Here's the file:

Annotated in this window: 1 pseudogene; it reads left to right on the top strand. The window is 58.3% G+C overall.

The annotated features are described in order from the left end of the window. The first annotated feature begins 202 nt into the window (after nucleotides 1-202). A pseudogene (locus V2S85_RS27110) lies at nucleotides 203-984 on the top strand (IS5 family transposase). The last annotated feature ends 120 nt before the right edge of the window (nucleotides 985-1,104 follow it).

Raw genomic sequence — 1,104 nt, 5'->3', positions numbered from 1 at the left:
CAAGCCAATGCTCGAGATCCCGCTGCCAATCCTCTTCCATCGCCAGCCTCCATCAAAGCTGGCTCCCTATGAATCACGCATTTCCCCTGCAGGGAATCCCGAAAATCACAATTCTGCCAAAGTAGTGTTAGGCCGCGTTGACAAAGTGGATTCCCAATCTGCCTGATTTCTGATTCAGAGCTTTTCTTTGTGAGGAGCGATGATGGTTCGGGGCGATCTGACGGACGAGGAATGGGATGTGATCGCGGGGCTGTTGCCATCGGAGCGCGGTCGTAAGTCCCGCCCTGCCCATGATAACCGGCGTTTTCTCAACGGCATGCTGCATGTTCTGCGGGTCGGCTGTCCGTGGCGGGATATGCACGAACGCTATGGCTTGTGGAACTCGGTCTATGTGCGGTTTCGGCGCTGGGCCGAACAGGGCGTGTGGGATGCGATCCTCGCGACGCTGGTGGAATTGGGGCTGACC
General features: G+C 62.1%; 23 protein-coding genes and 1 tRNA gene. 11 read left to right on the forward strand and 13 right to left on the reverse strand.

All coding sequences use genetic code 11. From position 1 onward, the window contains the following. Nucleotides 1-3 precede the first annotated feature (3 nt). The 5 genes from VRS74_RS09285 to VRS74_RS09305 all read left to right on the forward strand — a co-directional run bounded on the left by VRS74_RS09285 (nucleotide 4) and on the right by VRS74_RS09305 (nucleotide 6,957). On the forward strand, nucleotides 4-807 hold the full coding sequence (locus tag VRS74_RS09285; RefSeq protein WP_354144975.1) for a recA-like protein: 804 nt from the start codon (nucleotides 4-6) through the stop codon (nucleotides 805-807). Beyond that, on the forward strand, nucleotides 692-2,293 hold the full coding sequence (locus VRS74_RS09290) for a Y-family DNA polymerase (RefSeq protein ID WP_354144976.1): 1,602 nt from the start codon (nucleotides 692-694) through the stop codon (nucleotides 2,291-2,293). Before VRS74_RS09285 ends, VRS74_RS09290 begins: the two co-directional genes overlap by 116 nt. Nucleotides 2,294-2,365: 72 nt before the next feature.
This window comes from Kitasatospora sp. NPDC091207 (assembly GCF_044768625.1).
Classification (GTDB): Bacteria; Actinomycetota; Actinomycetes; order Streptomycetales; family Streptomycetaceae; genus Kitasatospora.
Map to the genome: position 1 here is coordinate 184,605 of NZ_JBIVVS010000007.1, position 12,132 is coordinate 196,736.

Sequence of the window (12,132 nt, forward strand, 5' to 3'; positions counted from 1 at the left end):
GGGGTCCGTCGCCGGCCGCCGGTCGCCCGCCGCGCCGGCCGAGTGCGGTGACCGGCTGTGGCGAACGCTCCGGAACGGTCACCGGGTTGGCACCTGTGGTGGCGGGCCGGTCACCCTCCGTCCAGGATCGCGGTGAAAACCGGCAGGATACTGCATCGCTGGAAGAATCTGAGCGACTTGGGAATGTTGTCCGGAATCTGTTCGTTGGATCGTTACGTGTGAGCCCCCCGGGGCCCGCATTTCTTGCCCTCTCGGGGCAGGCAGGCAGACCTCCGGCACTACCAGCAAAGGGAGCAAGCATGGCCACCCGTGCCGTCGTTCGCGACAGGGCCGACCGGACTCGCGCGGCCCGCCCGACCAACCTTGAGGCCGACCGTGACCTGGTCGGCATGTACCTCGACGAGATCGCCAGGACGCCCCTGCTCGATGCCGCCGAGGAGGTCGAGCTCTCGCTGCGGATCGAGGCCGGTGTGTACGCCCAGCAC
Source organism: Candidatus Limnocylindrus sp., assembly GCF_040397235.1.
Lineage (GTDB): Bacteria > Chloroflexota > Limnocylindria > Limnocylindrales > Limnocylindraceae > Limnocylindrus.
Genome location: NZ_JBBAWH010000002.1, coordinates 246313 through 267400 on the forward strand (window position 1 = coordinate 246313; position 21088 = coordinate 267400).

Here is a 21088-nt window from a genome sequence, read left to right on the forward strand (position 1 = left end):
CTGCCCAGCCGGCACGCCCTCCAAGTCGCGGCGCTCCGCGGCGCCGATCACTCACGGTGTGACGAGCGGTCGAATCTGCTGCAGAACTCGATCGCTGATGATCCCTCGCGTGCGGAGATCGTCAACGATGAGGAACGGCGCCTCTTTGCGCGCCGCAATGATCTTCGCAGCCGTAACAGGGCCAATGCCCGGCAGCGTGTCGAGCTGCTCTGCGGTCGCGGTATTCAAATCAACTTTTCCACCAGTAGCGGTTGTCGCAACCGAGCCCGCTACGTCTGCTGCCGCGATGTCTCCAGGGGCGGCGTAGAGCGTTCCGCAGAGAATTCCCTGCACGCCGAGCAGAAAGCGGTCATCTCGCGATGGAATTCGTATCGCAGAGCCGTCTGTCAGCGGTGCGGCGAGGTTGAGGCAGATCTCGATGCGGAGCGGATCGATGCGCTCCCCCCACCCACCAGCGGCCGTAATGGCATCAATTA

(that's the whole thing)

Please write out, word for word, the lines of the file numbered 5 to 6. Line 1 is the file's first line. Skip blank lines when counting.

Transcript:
General features: G+C 62.1%; 23 protein-coding genes and 1 tRNA gene. 11 read left to right on the forward strand and 13 right to left on the reverse strand.

All coding sequences use genetic code 11. From position 1 onward, the window contains the following. Nucleotides 1-3 precede the first annotated feature (3 nt). The 5 genes from VRS74_RS09285 to VRS74_RS09305 all read left to right on the forward strand — a co-directional run bounded on the left by VRS74_RS09285 (nucleotide 4) and on the right by VRS74_RS09305 (nucleotide 6,957). On the forward strand, nucleotides 4-807 hold the full coding sequence (locus tag VRS74_RS09285; RefSeq protein WP_354144975.1) for a recA-like protein: 804 nt from the start codon (nucleotides 4-6) through the stop codon (nucleotides 805-807). Beyond that, on the forward strand, nucleotides 692-2,293 hold the full coding sequence (locus VRS74_RS09290) for a Y-family DNA polymerase (RefSeq protein ID WP_354144976.1): 1,602 nt from the start codon (nucleotides 692-694) through the stop codon (nucleotides 2,291-2,293). Before VRS74_RS09285 ends, VRS74_RS09290 begins: the two co-directional genes overlap by 116 nt. Nucleotides 2,294-2,365: 72 nt before the next feature.